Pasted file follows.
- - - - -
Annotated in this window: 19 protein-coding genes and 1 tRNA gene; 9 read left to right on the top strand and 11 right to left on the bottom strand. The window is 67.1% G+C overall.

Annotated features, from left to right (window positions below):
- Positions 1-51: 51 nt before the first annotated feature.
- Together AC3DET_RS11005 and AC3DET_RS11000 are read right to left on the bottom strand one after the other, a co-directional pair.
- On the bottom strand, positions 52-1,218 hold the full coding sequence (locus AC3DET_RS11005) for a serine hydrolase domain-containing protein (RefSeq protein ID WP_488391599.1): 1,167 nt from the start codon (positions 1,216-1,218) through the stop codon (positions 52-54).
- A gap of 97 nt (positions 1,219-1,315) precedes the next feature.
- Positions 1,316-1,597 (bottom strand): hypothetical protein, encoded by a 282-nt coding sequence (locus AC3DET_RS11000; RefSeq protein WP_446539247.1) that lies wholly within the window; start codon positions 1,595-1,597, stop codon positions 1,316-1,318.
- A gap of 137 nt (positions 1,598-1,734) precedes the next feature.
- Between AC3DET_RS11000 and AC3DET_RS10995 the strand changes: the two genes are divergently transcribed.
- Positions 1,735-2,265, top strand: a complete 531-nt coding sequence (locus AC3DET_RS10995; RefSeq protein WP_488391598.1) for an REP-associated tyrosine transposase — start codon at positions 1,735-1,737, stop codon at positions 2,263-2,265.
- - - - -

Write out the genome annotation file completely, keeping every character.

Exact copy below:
Annotated in this window: 19 protein-coding genes and 1 tRNA gene; 9 read left to right on the top strand and 11 right to left on the bottom strand. The window is 67.1% G+C overall.

Annotated features, from left to right (window positions below):
- Positions 1-51: 51 nt before the first annotated feature.
- Together AC3DET_RS11005 and AC3DET_RS11000 are read right to left on the bottom strand one after the other, a co-directional pair.
- On the bottom strand, positions 52-1,218 hold the full coding sequence (locus AC3DET_RS11005) for a serine hydrolase domain-containing protein (RefSeq protein ID WP_488391599.1): 1,167 nt from the start codon (positions 1,216-1,218) through the stop codon (positions 52-54).
- A gap of 97 nt (positions 1,219-1,315) precedes the next feature.
- Positions 1,316-1,597 (bottom strand): hypothetical protein, encoded by a 282-nt coding sequence (locus AC3DET_RS11000; RefSeq protein WP_446539247.1) that lies wholly within the window; start codon positions 1,595-1,597, stop codon positions 1,316-1,318.
- A gap of 137 nt (positions 1,598-1,734) precedes the next feature.
- Between AC3DET_RS11000 and AC3DET_RS10995 the strand changes: the two genes are divergently transcribed.
- Positions 1,735-2,265, top strand: a complete 531-nt coding sequence (locus AC3DET_RS10995; RefSeq protein WP_488391598.1) for an REP-associated tyrosine transposase — start codon at positions 1,735-1,737, stop codon at positions 2,263-2,265.